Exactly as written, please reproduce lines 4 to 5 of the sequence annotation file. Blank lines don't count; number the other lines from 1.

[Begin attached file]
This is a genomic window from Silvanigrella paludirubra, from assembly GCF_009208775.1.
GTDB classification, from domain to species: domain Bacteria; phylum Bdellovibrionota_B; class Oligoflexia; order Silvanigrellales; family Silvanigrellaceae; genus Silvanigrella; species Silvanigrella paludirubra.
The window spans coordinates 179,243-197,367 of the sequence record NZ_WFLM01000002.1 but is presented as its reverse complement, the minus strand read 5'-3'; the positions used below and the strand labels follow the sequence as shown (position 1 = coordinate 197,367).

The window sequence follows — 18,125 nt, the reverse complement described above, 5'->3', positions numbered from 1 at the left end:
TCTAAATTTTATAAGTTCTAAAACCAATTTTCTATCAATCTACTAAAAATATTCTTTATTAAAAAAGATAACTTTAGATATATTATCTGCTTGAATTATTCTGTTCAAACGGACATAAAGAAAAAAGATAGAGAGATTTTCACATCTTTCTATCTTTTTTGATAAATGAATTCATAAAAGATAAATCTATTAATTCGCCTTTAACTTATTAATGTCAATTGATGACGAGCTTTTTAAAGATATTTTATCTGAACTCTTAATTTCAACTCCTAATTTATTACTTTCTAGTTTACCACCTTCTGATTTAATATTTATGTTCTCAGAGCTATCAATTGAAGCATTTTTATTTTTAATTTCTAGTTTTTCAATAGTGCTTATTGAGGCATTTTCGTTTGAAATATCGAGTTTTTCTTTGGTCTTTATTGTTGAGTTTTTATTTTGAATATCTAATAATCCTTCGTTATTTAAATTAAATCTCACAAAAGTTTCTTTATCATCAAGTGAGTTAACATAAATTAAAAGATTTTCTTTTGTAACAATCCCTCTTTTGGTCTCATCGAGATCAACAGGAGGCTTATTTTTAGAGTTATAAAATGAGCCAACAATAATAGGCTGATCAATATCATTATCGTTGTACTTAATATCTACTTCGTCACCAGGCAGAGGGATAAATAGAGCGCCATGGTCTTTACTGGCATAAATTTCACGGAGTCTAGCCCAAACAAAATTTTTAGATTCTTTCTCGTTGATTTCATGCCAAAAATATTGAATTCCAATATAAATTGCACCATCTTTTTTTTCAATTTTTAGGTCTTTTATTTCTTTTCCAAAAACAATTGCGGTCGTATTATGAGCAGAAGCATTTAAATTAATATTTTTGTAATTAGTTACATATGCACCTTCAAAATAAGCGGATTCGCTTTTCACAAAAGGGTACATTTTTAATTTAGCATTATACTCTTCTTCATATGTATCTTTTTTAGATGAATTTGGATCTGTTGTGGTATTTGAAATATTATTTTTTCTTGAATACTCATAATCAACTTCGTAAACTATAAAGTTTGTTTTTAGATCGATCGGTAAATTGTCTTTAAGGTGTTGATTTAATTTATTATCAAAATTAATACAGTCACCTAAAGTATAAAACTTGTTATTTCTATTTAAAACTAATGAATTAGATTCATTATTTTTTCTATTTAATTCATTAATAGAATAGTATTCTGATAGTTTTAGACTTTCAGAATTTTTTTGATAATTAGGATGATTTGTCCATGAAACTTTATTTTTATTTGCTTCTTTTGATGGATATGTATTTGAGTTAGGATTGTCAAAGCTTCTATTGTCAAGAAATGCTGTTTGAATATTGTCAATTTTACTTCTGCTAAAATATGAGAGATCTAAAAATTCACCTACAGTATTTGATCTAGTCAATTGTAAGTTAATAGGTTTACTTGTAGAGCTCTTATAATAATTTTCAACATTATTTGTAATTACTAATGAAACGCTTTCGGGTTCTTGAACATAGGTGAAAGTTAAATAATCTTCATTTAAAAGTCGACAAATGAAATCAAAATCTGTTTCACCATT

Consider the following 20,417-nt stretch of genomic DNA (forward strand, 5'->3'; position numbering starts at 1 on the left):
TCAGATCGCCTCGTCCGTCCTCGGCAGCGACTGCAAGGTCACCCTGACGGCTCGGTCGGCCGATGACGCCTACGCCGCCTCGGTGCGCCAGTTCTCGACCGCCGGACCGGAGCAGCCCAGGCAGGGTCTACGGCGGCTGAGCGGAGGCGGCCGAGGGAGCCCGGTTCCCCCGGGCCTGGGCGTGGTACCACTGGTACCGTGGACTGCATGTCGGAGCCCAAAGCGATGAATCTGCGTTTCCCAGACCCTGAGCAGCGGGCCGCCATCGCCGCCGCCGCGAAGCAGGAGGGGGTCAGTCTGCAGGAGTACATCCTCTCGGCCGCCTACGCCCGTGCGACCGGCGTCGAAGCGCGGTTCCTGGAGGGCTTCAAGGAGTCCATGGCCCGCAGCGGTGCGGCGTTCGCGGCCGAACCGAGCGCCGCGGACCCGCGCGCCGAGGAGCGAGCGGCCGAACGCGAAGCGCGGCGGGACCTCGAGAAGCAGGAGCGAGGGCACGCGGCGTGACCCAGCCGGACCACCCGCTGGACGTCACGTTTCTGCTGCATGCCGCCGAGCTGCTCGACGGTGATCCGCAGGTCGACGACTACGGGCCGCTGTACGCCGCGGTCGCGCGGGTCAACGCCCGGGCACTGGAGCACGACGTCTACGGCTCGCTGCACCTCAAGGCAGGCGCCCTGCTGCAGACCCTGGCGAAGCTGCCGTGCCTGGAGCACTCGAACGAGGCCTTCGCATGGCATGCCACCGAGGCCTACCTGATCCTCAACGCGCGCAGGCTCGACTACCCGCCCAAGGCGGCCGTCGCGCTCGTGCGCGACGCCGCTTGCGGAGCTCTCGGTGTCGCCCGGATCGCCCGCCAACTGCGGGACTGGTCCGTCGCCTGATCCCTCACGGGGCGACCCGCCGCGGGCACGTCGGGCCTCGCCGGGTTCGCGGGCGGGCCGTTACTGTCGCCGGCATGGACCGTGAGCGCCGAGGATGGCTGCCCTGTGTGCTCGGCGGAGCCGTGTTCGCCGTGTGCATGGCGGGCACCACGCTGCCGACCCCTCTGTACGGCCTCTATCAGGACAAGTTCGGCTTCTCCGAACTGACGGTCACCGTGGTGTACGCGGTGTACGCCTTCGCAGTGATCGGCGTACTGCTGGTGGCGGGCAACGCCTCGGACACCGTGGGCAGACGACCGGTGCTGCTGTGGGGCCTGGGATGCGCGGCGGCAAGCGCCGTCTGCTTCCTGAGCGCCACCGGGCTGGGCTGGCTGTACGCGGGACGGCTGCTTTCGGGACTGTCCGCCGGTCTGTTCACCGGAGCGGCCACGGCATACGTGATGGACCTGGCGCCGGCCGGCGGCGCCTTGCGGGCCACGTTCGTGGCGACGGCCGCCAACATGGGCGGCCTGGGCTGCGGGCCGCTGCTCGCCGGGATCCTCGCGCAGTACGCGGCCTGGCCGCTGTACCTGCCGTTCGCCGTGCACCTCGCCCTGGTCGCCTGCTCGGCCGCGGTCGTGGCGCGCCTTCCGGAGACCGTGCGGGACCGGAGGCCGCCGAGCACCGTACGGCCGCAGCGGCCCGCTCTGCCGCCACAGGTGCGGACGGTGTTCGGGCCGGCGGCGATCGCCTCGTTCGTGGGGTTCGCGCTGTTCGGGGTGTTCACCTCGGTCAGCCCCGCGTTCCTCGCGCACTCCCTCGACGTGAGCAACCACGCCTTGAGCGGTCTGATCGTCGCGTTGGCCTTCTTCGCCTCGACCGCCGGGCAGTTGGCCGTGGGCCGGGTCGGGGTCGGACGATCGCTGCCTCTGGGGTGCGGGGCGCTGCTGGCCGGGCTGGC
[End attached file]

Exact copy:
The window sequence follows — 18,125 nt, the reverse complement described above, 5'->3', positions numbered from 1 at the left end:
TCTAAATTTTATAAGTTCTAAAACCAATTTTCTATCAATCTACTAAAAATATTCTTTATTAAAAAAGATAACTTTAGATATATTATCTGCTTGAATTATTCTGTTCAAACGGACATAAAGAAAAAAGATAGAGAGATTTTCACATCTTTCTATCTTTTTTGATAAATGAATTCATAAAAGATAAATCTATTAATTCGCCTTTAACTTATTAATGTCAATTGATGACGAGCTTTTTAAAGATATTTTATCTGAACTCTTAATTTCAACTCCTAATTTATTACTTTCTAGTTTACCACCTTCTGATTTAATATTTATGTTCTCAGAGCTATCAATTGAAGCATTTTTATTTTTAATTTCTAGTTTTTCAATAGTGCTTATTGAGGCATTTTCGTTTGAAATATCGAGTTTTTCTTTGGTCTTTATTGTTGAGTTTTTATTTTGAATATCTAATAATCCTTCGTTATTTAAATTAAATCTCACAAAAGTTTCTTTATCATCAAGTGAGTTAACATAAATTAAAAGATTTTCTTTTGTAACAATCCCTCTTTTGGTCTCATCGAGATCAACAGGAGGCTTATTTTTAGAGTTATAAAATGAGCCAACAATAATAGGCTGATCAATATCATTATCGTTGTACTTAATATCTACTTCGTCACCAGGCAGAGGGATAAATAGAGCGCCATGGTCTTTACTGGCATAAATTTCACGGAGTCTAGCCCAAACAAAATTTTTAGATTCTTTCTCGTTGATTTCATGCCAAAAATATTGAATTCCAATATAAATTGCACCATCTTTTTTTTCAATTTTTAGGTCTTTTATTTCTTTTCCAAAAACAATTGCGGTCGTATTATGAGCAGAAGCATTTAAATTAATATTTTTGTAATTAGTTACATATGCACCTTCAAAATAAGCGGATTCGCTTTTCACAAAAGGGTACATTTTTAATTTAGCATTATACTCTTCTTCATATGTATCTTTTTTAGATGAATTTGGATCTGTTGTGGTATTTGAAATATTATTTTTTCTTGAATACTCATAATCAACTTCGTAAACTATAAAGTTTGTTTTTAGATCGATCGGTAAATTGTCTTTAAGGTGTTGATTTAATTTATTATCAAAATTAATACAGTCACCTAAAGTATAAAACTTGTTATTTCTATTTAAAACTAATGAATTAGATTCATTATTTTTTCTATTTAATTCATTAATAGAATAGTATTCTGATAGTTTTAGACTTTCAGAATTTTTTTGATAATTAGGATGATTTGTCCATGAAACTTTATTTTTATTTGCTTCTTTTGATGGATATGTATTTGAGTTAGGATTGTCAAAGCTTCTATTGTCAAGAAATGCTGTTTGAATATTGTCAATTTTACTTCTGCTAAAATATGAGAGATCTAAAAATTCACCTACAGTATTTGATCTAGTCAATTGTAAGTTAATAGGTTTACTTGTAGAGCTCTTATAATAATTTTCAACATTATTTGTAATTACTAATGAAACGCTTTCGGGTTCTTGAACATAGGTGAAAGTTAAATAATCTTCATTTAAAAGTCGACAAATGAAATCAAAATCTGTTTCACCATT